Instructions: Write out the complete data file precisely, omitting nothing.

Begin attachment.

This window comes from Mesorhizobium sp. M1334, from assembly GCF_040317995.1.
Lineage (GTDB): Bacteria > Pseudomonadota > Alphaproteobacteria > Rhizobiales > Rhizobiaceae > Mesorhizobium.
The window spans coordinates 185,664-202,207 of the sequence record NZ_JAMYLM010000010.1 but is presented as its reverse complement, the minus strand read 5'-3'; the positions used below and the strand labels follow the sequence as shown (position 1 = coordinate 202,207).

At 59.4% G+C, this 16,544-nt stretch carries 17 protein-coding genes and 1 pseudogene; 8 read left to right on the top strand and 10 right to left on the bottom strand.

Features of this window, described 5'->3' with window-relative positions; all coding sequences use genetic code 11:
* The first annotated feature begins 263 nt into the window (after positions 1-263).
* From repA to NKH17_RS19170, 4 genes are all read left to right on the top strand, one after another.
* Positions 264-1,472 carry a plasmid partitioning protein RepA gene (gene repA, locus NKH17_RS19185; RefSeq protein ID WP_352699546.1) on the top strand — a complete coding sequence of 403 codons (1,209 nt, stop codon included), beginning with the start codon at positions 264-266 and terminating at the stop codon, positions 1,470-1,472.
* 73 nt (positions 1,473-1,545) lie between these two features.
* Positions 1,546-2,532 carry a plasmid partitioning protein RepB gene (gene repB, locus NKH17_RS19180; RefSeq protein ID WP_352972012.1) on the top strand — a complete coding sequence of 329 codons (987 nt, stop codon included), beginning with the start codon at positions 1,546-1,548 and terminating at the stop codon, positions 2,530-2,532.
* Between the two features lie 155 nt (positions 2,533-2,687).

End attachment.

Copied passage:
This window comes from Mesorhizobium sp. M1334, from assembly GCF_040317995.1.
Lineage (GTDB): Bacteria > Pseudomonadota > Alphaproteobacteria > Rhizobiales > Rhizobiaceae > Mesorhizobium.
The window spans coordinates 185,664-202,207 of the sequence record NZ_JAMYLM010000010.1 but is presented as its reverse complement, the minus strand read 5'-3'; the positions used below and the strand labels follow the sequence as shown (position 1 = coordinate 202,207).

At 59.4% G+C, this 16,544-nt stretch carries 17 protein-coding genes and 1 pseudogene; 8 read left to right on the top strand and 10 right to left on the bottom strand.

Features of this window, described 5'->3' with window-relative positions; all coding sequences use genetic code 11:
* The first annotated feature begins 263 nt into the window (after positions 1-263).
* From repA to NKH17_RS19170, 4 genes are all read left to right on the top strand, one after another.
* Positions 264-1,472 carry a plasmid partitioning protein RepA gene (gene repA, locus NKH17_RS19185; RefSeq protein ID WP_352699546.1) on the top strand — a complete coding sequence of 403 codons (1,209 nt, stop codon included), beginning with the start codon at positions 264-266 and terminating at the stop codon, positions 1,470-1,472.
* 73 nt (positions 1,473-1,545) lie between these two features.
* Positions 1,546-2,532 carry a plasmid partitioning protein RepB gene (gene repB, locus NKH17_RS19180; RefSeq protein ID WP_352972012.1) on the top strand — a complete coding sequence of 329 codons (987 nt, stop codon included), beginning with the start codon at positions 1,546-1,548 and terminating at the stop codon, positions 2,530-2,532.
* Between the two features lie 155 nt (positions 2,533-2,687).